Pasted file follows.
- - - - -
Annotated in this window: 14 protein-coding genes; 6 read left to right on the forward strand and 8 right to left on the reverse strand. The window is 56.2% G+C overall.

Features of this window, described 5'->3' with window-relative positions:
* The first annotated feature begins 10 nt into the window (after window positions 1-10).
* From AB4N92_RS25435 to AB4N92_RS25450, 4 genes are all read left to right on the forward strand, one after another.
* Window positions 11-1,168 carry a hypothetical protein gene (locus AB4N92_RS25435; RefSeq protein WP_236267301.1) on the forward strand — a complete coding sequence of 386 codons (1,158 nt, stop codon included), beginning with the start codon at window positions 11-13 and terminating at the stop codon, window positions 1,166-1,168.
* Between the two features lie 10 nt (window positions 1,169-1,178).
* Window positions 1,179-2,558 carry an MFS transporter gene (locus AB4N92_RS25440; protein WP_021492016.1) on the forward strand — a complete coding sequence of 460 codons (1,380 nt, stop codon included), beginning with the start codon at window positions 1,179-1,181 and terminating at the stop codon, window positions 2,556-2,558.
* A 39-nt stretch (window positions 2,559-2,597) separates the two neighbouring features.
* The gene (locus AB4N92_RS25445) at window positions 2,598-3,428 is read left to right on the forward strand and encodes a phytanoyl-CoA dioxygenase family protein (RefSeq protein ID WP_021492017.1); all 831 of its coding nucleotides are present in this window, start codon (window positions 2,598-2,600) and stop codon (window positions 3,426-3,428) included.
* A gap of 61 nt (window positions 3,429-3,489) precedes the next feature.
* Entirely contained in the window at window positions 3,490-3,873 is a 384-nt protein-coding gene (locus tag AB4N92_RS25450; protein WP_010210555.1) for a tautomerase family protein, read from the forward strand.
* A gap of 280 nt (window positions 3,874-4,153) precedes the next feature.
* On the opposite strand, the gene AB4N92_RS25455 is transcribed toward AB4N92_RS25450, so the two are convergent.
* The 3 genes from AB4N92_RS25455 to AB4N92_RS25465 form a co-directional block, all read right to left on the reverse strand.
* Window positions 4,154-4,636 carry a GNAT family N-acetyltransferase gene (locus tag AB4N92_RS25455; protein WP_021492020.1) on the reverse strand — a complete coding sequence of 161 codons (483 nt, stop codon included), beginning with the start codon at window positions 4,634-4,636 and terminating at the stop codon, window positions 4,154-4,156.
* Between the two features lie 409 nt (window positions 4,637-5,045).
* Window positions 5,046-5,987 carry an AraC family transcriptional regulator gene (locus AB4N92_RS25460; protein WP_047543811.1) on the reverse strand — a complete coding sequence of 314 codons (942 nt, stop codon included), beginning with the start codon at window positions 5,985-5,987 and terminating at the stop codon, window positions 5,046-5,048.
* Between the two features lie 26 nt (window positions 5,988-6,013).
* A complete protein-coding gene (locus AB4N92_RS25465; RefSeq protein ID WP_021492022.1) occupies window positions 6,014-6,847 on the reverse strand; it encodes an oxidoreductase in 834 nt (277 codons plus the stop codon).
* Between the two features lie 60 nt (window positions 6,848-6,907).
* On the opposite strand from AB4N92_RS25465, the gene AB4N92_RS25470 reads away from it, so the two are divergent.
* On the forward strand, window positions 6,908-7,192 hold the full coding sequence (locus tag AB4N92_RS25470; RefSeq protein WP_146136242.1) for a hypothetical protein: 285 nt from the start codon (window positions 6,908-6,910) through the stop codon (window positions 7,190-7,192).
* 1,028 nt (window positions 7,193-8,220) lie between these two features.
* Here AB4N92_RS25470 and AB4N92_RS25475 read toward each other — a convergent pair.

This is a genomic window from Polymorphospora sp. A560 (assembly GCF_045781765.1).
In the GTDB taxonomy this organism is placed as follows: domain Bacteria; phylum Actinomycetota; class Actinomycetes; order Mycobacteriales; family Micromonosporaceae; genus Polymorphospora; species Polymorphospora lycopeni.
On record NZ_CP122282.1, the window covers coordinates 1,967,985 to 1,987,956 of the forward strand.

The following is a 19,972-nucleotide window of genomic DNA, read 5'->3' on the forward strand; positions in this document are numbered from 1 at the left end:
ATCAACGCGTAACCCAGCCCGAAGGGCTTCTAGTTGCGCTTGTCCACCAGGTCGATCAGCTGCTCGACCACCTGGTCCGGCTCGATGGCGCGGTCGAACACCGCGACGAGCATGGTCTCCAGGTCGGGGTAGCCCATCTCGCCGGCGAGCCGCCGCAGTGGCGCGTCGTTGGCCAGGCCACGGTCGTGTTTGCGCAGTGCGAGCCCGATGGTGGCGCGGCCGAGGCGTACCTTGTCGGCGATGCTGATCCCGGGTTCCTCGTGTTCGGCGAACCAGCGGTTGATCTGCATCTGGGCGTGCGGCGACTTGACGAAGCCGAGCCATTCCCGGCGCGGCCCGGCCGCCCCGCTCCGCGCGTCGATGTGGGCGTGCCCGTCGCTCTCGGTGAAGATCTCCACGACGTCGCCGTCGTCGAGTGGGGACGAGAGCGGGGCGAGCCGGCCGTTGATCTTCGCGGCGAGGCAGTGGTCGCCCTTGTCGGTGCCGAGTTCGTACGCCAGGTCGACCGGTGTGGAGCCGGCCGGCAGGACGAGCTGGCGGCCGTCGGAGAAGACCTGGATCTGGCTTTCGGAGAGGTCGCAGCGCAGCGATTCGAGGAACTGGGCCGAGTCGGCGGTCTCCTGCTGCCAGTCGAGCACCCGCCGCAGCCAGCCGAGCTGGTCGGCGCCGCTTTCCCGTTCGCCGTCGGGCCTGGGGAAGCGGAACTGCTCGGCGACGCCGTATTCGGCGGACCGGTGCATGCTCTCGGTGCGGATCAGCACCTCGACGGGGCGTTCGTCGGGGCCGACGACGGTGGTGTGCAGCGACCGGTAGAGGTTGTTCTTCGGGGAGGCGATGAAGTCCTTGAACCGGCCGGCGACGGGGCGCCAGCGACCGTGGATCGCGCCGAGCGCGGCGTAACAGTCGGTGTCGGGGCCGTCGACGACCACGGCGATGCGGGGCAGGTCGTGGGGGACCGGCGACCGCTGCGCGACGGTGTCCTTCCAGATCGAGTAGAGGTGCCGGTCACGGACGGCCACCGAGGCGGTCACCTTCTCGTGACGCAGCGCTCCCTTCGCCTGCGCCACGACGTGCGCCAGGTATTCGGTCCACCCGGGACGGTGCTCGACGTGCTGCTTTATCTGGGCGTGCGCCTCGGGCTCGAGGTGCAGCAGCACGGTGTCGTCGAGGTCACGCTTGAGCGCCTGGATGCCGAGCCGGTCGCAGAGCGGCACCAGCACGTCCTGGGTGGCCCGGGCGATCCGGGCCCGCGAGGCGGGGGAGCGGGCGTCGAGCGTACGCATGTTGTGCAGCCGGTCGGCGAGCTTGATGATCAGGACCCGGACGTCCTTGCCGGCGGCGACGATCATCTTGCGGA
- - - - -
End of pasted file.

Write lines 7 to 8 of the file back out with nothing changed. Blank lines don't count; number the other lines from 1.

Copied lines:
* Window positions 1,179-2,558 carry an MFS transporter gene (locus AB4N92_RS25440; protein WP_021492016.1) on the forward strand — a complete coding sequence of 460 codons (1,380 nt, stop codon included), beginning with the start codon at window positions 1,179-1,181 and terminating at the stop codon, window positions 2,556-2,558.
* A 39-nt stretch (window positions 2,559-2,597) separates the two neighbouring features.